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Students get their wish

New principal at Victor Sammurtok school

Darrell Greer
Northern News Services

Chesterfield Inlet (Aug 28/02) - Students and staff at Victor Sammurtok school in Chesterfield Inlet are starting fresh this year.

The school suffered through its share of adversity during the 2001-02 school year.

The problems led some students to sign a petition expressing their dissatisfaction with first-year principal Robert Genge.

The petition was given to the District Education Authority to be brought to the attention of Kivalliq School Operations and Education Minister Peter Kilabuk.

Deputy minister of education Tom Rich says there was open communication between his department and the Chesterfield DEA concerning the issue, including a July meeting with himself, DEA members and the former executive director of KSO, Chris Purse.

Rich says the matter has been resolved to the satisfaction of all parties concerned.

"Most of this deals with staffing issues, which are personal in nature," says Rich.

"There were internal issues at the school this past year involving teachers, the principal, students and the DEA. The principal involved (Genge) worked out his one-year contract, asked for a transfer and has been moved to another position within the department."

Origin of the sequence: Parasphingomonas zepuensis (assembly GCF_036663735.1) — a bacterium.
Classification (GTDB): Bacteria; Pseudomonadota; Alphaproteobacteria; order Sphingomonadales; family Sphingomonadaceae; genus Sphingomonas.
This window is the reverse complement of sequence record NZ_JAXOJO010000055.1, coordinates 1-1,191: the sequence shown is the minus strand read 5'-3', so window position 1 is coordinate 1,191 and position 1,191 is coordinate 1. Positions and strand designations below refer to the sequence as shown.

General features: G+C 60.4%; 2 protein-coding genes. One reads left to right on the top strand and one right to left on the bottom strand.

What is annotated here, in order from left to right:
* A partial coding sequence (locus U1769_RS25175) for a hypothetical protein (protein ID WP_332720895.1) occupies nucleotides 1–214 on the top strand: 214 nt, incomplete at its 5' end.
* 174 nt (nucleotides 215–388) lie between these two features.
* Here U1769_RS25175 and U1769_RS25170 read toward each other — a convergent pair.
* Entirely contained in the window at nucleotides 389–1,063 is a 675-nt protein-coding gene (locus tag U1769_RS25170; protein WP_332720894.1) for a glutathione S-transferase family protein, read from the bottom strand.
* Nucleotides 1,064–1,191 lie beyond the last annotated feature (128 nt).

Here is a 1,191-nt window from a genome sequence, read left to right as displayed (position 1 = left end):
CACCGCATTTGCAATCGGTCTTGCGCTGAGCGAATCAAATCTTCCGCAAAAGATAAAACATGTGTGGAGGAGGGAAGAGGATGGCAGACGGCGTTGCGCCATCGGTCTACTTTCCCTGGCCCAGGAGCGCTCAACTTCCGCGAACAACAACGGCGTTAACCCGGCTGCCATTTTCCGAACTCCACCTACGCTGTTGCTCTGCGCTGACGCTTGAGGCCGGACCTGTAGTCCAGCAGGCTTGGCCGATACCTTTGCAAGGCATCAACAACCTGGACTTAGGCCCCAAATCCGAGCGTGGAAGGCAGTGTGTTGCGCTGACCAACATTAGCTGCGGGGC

Rich says a competition was held during the summer and an offer made to new principal Reed Smith.

"The Chesterfield Inlet DEA is happy with the way things turned out, so we can all move forward from here."

Smith grew up on a farm in the southern Alberta village of Aetna, population 80.

He has a bachelor's degree in elementary education and a master's in educational administration. The new principal has plenty of experience teaching in smaller communities. His previous two stops were in Alberta, having spent time in the 70-person community of Hays and the small First Nations community of Drift Pile.

He has also visited Nunavut before.

"As a teenager, I had the opportunity to come up to Hall Beach to work in the summer between my Grade 11 and Grade 12 years," says Smith.

"And I've been fortunate in that my teaching career has taken me pretty much across Canada. I'm looking forward to my time in Chesterfield Inlet as being both challenging and rewarding."